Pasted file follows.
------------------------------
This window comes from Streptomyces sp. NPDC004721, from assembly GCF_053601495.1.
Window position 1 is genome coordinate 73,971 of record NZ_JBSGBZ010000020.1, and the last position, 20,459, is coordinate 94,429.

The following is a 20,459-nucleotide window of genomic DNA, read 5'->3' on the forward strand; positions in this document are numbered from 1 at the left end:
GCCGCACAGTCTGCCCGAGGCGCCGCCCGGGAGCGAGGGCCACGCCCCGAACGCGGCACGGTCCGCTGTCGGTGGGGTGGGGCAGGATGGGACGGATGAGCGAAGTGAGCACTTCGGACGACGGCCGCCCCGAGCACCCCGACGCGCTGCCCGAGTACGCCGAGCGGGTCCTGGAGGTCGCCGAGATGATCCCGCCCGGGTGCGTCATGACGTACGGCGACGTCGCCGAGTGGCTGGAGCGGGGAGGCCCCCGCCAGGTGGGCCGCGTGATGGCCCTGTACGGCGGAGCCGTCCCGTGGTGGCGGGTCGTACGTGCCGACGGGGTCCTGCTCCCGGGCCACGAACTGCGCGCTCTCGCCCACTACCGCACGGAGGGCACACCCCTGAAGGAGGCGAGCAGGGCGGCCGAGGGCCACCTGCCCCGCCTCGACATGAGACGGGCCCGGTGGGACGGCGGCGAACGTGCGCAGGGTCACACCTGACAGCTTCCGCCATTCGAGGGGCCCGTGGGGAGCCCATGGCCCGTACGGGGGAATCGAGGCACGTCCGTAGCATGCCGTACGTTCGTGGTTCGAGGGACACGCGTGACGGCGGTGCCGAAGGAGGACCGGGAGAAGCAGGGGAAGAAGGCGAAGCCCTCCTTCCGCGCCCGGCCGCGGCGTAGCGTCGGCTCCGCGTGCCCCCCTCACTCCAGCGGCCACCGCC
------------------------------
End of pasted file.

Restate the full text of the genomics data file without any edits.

This window comes from Streptomyces sp. NPDC004721, from assembly GCF_053601495.1.
Window position 1 is genome coordinate 73,971 of record NZ_JBSGBZ010000020.1, and the last position, 20,459, is coordinate 94,429.

The following is a 20,459-nucleotide window of genomic DNA, read 5'->3' on the forward strand; positions in this document are numbered from 1 at the left end:
GCCGCACAGTCTGCCCGAGGCGCCGCCCGGGAGCGAGGGCCACGCCCCGAACGCGGCACGGTCCGCTGTCGGTGGGGTGGGGCAGGATGGGACGGATGAGCGAAGTGAGCACTTCGGACGACGGCCGCCCCGAGCACCCCGACGCGCTGCCCGAGTACGCCGAGCGGGTCCTGGAGGTCGCCGAGATGATCCCGCCCGGGTGCGTCATGACGTACGGCGACGTCGCCGAGTGGCTGGAGCGGGGAGGCCCCCGCCAGGTGGGCCGCGTGATGGCCCTGTACGGCGGAGCCGTCCCGTGGTGGCGGGTCGTACGTGCCGACGGGGTCCTGCTCCCGGGCCACGAACTGCGCGCTCTCGCCCACTACCGCACGGAGGGCACACCCCTGAAGGAGGCGAGCAGGGCGGCCGAGGGCCACCTGCCCCGCCTCGACATGAGACGGGCCCGGTGGGACGGCGGCGAACGTGCGCAGGGTCACACCTGACAGCTTCCGCCATTCGAGGGGCCCGTGGGGAGCCCATGGCCCGTACGGGGGAATCGAGGCACGTCCGTAGCATGCCGTACGTTCGTGGTTCGAGGGACACGCGTGACGGCGGTGCCGAAGGAGGACCGGGAGAAGCAGGGGAAGAAGGCGAAGCCCTCCTTCCGCGCCCGGCCGCGGCGTAGCGTCGGCTCCGCGTGCCCCCCTCACTCCAGCGGCCACCGCC